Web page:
Economy

Ministerial panel to clear FDI from border countries

Amiti Sen New Delhi | Updated on October 02, 2020 Published on October 02, 2020

There are more than 100 FDI proposals from the bordering countries that need to be evaluated

Move will prevent opportunistic takeover of local companies

Foreign direct investment (FDI) proposals from countries with which India shares its land borders, including China — that are no longer eligible for automatic approval in the country — will have to be approved by the ministries and departments concerned, while an inter-ministerial committee will evaluate the proposals initially before pushing them forward.

“An inter-ministerial committee will go through all the FDI proposals that have come from the countries with which India shares a land border. The committee will examine what kind of applications have come from which countries and in what sectors, and how much investments they are seeking to make. It will not act as an approval committee as the proposals will be forwarded to the relevant ministries and departments for a final decision,” an official told BusinessLine.

Apart from China, Bangladesh, Pakistan, Bhutan, Nepal, Myanmar and Afghanistan share land borders with India.

There are more than 100 FDI proposals from the bordering countries that need to be evaluated, the official added.

Amendments notified

The inter-ministerial committee comprises senior officials from Ministries and Departments such as Home, Finance and Commerce and Industry. This April, the government made it mandatory for countries that share land border with India to get prior approval for FDI.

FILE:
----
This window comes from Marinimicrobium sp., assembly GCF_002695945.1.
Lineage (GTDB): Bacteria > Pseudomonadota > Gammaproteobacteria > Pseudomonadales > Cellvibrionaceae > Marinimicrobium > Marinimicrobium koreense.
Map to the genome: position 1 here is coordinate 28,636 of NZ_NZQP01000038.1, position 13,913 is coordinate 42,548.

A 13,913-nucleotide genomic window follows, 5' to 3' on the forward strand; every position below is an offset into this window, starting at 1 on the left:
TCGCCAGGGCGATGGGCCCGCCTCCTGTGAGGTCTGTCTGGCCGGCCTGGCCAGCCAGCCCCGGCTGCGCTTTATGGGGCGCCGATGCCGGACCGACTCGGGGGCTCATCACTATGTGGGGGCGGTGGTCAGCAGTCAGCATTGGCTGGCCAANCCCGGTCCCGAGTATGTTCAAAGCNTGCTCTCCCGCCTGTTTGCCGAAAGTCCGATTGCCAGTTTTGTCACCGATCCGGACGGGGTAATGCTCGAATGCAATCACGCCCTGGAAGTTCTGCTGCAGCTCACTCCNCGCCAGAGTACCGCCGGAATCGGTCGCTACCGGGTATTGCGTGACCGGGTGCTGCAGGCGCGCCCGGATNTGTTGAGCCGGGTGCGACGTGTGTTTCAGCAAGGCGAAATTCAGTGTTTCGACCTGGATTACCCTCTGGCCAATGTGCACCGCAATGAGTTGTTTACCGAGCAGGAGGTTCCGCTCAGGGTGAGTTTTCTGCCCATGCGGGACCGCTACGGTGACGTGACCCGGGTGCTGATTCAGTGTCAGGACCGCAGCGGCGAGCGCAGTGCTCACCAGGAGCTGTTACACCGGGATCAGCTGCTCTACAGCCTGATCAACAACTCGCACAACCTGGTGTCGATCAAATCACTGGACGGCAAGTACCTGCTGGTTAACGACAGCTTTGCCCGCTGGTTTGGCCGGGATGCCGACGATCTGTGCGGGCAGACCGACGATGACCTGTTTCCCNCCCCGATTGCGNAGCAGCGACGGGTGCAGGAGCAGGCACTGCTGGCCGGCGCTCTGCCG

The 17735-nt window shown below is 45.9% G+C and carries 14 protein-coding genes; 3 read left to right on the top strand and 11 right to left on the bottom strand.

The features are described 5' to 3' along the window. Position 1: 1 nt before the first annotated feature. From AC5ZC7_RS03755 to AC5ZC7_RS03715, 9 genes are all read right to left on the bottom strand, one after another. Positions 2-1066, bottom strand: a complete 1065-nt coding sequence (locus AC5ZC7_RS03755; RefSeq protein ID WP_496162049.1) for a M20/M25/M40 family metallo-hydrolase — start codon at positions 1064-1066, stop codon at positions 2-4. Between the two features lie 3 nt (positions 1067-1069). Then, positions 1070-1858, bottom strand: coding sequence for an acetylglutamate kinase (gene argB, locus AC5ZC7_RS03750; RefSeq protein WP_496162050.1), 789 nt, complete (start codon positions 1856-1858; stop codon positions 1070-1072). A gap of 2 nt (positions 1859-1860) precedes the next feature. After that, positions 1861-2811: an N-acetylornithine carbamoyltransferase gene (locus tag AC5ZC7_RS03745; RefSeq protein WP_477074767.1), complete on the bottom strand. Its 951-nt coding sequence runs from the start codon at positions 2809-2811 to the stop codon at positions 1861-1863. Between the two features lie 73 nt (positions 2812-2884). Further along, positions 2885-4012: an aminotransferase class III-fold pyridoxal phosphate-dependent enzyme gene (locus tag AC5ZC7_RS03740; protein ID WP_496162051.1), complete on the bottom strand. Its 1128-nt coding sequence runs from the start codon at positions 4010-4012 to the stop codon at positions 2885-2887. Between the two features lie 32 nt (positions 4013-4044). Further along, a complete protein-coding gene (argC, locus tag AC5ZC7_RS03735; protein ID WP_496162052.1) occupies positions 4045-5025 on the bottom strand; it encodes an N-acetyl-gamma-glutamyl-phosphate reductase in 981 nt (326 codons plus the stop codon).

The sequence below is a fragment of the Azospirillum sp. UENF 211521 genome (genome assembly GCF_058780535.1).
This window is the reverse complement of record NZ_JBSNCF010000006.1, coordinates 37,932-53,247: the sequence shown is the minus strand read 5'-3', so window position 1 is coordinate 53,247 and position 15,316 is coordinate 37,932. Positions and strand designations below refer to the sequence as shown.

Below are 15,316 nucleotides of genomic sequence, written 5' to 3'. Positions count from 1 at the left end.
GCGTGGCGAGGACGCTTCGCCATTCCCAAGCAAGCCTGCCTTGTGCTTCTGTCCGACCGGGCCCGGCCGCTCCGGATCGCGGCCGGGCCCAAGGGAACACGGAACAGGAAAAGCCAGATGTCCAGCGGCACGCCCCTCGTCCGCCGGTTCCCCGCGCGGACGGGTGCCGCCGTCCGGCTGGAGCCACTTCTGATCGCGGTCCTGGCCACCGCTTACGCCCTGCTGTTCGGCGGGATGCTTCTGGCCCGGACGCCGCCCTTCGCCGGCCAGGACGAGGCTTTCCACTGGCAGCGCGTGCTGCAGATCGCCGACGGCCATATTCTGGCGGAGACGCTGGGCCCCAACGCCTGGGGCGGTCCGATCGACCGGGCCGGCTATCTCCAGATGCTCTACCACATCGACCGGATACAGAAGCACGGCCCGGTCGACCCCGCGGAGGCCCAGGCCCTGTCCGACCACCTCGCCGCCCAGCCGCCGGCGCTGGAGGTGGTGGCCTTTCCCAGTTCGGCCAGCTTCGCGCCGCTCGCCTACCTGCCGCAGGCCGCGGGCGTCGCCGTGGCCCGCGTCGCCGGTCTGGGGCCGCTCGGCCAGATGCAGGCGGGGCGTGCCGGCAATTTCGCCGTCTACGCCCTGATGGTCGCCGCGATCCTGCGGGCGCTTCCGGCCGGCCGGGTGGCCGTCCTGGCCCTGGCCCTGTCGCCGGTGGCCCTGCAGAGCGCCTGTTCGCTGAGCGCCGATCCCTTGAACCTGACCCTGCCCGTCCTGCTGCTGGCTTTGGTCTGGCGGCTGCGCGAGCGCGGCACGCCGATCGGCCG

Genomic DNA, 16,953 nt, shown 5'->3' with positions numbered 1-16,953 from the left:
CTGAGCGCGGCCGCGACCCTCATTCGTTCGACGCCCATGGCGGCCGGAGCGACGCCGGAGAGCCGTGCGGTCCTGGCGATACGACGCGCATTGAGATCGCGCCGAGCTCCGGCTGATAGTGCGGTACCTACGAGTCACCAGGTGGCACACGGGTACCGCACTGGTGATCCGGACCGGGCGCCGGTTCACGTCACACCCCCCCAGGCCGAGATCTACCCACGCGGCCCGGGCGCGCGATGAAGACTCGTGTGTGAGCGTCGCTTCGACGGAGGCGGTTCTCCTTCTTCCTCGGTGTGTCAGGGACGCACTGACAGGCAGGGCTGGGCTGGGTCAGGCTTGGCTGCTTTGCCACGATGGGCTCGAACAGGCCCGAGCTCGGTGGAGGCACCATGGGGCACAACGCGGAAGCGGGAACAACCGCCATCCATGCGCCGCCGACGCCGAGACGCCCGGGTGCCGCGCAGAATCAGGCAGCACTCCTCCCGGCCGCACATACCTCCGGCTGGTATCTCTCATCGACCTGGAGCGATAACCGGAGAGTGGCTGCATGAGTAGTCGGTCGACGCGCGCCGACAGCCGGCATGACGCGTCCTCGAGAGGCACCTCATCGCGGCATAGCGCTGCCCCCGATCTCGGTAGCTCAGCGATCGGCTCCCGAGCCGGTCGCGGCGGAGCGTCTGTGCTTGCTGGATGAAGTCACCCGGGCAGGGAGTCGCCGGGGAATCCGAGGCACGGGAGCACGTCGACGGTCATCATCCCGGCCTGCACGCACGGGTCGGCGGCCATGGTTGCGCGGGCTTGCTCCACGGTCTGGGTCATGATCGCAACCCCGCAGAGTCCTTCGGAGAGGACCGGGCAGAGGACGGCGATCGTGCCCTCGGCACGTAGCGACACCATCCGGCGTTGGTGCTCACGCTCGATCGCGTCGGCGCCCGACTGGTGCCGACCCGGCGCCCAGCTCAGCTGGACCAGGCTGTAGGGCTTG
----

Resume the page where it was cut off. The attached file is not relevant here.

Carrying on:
This was done to curb ‘opportunistic takeovers’ of domestic firms following the pandemic. While China was not named specifically in the order, the move has been widely interpreted as one designed to keep a check on rising Chinese investments in India. The amendments to the FDI policy were also notified under the Foreign Exchange Management Act, 1999 (FEMA).

On whether the scrutiny by the inter-ministerial committee could lead to rejections of FDI proposals, the official said if there were concerns related to certain proposals, those might be further investigated and intimated to the ministries and departments concerned with the specific sectors.

“The Centre is very clear that while the initial vetting of the proposals will be done by the inter-ministerial body, it will not take a final decision which will be the prerogative of the line Ministry or Department,” the official said.

As per data compiled by the Department for Promotion of Investment and Internal Trade (DPIIT) data, India received FDI from China worth ₹14,846 crore ($ 2.34 billion) between April 2000 and December 2019. In the same period, FDI worth ₹48 lakh ($0.08 million) came in from Bangladesh; ₹18.18 crore ($3.25 million) from Nepal; ₹35.78 crore ($8.97 million) from Myanmar, and ₹16.42 crore ($2.44 million) from Afghanistan.

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Published on October 02, 2020
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